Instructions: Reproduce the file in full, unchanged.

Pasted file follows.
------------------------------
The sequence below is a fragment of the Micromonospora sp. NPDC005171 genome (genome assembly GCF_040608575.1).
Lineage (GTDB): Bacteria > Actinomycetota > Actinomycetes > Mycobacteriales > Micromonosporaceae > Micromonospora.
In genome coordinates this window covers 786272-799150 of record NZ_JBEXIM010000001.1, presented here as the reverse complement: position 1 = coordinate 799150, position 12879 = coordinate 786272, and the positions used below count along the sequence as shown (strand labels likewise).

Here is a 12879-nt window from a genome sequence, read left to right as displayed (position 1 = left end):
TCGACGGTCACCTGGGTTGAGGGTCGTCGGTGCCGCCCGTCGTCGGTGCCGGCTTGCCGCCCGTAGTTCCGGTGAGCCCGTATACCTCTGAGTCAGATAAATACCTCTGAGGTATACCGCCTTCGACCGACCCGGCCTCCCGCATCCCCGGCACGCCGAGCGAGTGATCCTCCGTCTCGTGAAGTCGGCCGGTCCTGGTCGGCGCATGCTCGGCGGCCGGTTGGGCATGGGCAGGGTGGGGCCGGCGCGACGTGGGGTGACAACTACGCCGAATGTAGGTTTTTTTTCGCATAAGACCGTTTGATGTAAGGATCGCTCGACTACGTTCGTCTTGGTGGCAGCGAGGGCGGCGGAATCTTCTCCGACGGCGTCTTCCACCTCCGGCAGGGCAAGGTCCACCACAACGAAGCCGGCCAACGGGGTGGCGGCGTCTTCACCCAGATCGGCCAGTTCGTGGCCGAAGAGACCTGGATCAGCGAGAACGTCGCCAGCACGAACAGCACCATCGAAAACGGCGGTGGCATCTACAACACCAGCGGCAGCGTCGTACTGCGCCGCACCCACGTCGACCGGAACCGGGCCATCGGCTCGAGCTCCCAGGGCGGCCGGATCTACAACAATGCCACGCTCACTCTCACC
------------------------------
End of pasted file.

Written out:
The sequence below is a fragment of the Micromonospora sp. NPDC005171 genome (genome assembly GCF_040608575.1).
Lineage (GTDB): Bacteria > Actinomycetota > Actinomycetes > Mycobacteriales > Micromonosporaceae > Micromonospora.
In genome coordinates this window covers 786272-799150 of record NZ_JBEXIM010000001.1, presented here as the reverse complement: position 1 = coordinate 799150, position 12879 = coordinate 786272, and the positions used below count along the sequence as shown (strand labels likewise).

Here is a 12879-nt window from a genome sequence, read left to right as displayed (position 1 = left end):
TCGACGGTCACCTGGGTTGAGGGTCGTCGGTGCCGCCCGTCGTCGGTGCCGGCTTGCCGCCCGTAGTTCCGGTGAGCCCGTATACCTCTGAGTCAGATAAATACCTCTGAGGTATACCGCCTTCGACCGACCCGGCCTCCCGCATCCCCGGCACGCCGAGCGAGTGATCCTCCGTCTCGTGAAGTCGGCCGGTCCTGGTCGGCGCATGCTCGGCGGCCGGTTGGGCATGGGCAGGGTGGGGCCGGCGCGACGTGGGGTGACAACTACGCCGAATGTAGGTTTTTTTTCGCATAAGACCGTTTGATGTAAGGATCGCTCGACTACGTTCGTCTTGGTGGCAGCGAGGGCGGCGGAATCTTCTCCGACGGCGTCTTCCACCTCCGGCAGGGCAAGGTCCACCACAACGAAGCCGGCCAACGGGGTGGCGGCGTCTTCACCCAGATCGGCCAGTTCGTGGCCGAAGAGACCTGGATCAGCGAGAACGTCGCCAGCACGAACAGCACCATCGAAAACGGCGGTGGCATCTACAACACCAGCGGCAGCGTCGTACTGCGCCGCACCCACGTCGACCGGAACCGGGCCATCGGCTCGAGCTCCCAGGGCGGCCGGATCTACAACAATGCCACGCTCACTCTCACC